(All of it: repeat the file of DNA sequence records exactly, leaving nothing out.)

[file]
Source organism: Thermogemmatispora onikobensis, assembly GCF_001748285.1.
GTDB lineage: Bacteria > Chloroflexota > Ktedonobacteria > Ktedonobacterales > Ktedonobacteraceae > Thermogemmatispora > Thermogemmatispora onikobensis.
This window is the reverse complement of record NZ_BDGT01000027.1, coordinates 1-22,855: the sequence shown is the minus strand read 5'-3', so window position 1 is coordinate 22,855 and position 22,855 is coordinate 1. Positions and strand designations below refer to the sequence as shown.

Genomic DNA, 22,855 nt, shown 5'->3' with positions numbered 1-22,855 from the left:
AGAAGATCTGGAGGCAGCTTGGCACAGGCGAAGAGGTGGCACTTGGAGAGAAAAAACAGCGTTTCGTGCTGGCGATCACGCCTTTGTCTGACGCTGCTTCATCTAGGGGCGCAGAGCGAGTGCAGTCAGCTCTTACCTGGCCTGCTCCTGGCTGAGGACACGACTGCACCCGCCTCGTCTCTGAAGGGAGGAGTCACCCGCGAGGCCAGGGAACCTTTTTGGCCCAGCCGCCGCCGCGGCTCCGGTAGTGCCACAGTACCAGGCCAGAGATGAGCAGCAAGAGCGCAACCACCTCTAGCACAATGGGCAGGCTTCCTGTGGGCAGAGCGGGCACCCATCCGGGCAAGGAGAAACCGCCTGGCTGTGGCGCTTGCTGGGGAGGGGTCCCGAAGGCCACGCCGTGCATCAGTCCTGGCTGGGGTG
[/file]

Source organism: Thermogemmatispora onikobensis, assembly GCF_001748285.1.
GTDB lineage: Bacteria > Chloroflexota > Ktedonobacteria > Ktedonobacterales > Ktedonobacteraceae > Thermogemmatispora > Thermogemmatispora onikobensis.
This window is the reverse complement of record NZ_BDGT01000027.1, coordinates 1-22,855: the sequence shown is the minus strand read 5'-3', so window position 1 is coordinate 22,855 and position 22,855 is coordinate 1. Positions and strand designations below refer to the sequence as shown.

Genomic DNA, 22,855 nt, shown 5'->3' with positions numbered 1-22,855 from the left:
AGAAGATCTGGAGGCAGCTTGGCACAGGCGAAGAGGTGGCACTTGGAGAGAAAAAACAGCGTTTCGTGCTGGCGATCACGCCTTTGTCTGACGCTGCTTCATCTAGGGGCGCAGAGCGAGTGCAGTCAGCTCTTACCTGGCCTGCTCCTGGCTGAGGACACGACTGCACCCGCCTCGTCTCTGAAGGGAGGAGTCACCCGCGAGGCCAGGGAACCTTTTTGGCCCAGCCGCCGCCGCGGCTCCGGTAGTGCCACAGTACCAGGCCAGAGATGAGCAGCAAGAGCGCAACCACCTCTAGCACAATGGGCAGGCTTCCTGTGGGCAGAGCGGGCACCCATCCGGGCAAGGAGAAACCGCCTGGCTGTGGCGCTTGCTGGGGAGGGGTCCCGAAGGCCACGCCGTGCATCAGTCCTGGCTGGGGTG